In Manitoba, the community became bigger to the point that last year they decided to create The Canadian Arab Association of Manitoba CAAM, gathering people from more than 24 Arabic countries, to promote the Arab culture. One name erupted in this province and is the president of the association, Faïçal Zellama. A professor and director of the School of Business Administration at the University of St. Boniface (USB) an active person, participating in many projects of researches related to the challenges immigrants are facing in Canada. His recent projects was leading a team of researchers to study recent refugee movements at the Canadian border with the goal of to make an inventory to enlighten local decision-makers.

The best story of hard working Arab in Canada that I found was the one of this vibrant woman Hilwie Johma Hamdon. The Edmonton journal was talking about her recently, honouring stronger muslim women : she was an even earlier feminist Muslim pioneer. Born in 1905 in Lebanon, Hamdon moved to northern Alberta as a teenage bride with her husband, Ali Hamdon, a fur trader. They spent their early married life in Fort Chipewyan. Hilwie wanted a better education for her children and insisted they move to Edmonton.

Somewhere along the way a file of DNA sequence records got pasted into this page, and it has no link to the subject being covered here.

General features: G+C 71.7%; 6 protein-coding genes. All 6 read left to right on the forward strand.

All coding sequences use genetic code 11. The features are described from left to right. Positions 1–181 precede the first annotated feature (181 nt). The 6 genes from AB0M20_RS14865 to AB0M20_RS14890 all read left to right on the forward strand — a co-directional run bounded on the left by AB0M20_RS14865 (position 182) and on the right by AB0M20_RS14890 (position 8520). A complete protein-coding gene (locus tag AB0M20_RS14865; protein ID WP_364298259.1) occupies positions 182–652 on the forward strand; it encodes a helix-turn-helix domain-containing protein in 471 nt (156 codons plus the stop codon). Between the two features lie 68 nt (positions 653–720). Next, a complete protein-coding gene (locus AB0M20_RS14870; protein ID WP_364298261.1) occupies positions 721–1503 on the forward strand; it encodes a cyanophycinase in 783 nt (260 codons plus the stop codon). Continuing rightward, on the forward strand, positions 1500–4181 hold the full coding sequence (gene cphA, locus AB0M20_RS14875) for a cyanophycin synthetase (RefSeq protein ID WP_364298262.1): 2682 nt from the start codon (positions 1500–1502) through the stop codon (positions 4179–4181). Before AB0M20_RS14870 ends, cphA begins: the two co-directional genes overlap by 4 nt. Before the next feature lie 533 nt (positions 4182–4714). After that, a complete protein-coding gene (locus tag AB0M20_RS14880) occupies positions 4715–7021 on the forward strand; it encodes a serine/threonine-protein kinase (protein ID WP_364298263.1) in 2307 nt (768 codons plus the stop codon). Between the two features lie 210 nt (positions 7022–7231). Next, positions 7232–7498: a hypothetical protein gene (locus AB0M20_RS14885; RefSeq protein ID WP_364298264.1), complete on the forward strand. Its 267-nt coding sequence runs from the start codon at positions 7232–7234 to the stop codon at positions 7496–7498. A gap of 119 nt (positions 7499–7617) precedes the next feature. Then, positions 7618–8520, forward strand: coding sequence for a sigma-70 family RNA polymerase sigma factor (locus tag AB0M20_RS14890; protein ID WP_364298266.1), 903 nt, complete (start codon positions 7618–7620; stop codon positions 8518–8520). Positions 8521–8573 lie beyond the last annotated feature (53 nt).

In the 1930s, she led efforts to build Edmonton’s first mosque. She convinced Mayor John Fry to donate land. Then she convinced Muslims across Alberta and Saskatchewan, as well as

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 Edmontonians of all faiths and backgrounds, to donate to the mosque, raising the necessary $5,000. The Al-Rashid Mosque, the first in Canada, opened in 1938.

Hilwie Johma Hamdon died in 1988. In 2016, the Edmonton Public School district honoured her by naming a Kindergarten to Grade 9 school with her name, in the Hudson neighbourhood of northwest Edmonton. A great example of a strong Arab woman!

The more I immerse myself in the research, the more I am amazed with these fabulous stories that I found out about the success of the Arabs in Canada. For exemples I just knew (and I bet very few people knew it) that Joseph Atallah “Joe” Ghiz, was the 27th Premier of Prince Edward Island from 1986 to 1993, an educator of law and a justice of the Supreme Court of Prince Edward Island. He was the father of Robert Ghiz, the 31st Premier of Prince Edward Island. He was the first premier of a Canadian province to be of non-European descent. He is a Lebanese.

While not everyone achieves success, we must make known to the entire Arab community, (and all Canadian as well) that there are successful stories of these Arabs who work hard and who are capable of great achievement not just for themselves, their families, their communities but also…. for their country Canada.

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جريدة المهاجر the migrant
migrant
the authormigrant
‏‎Kamil Nasrawi‎‏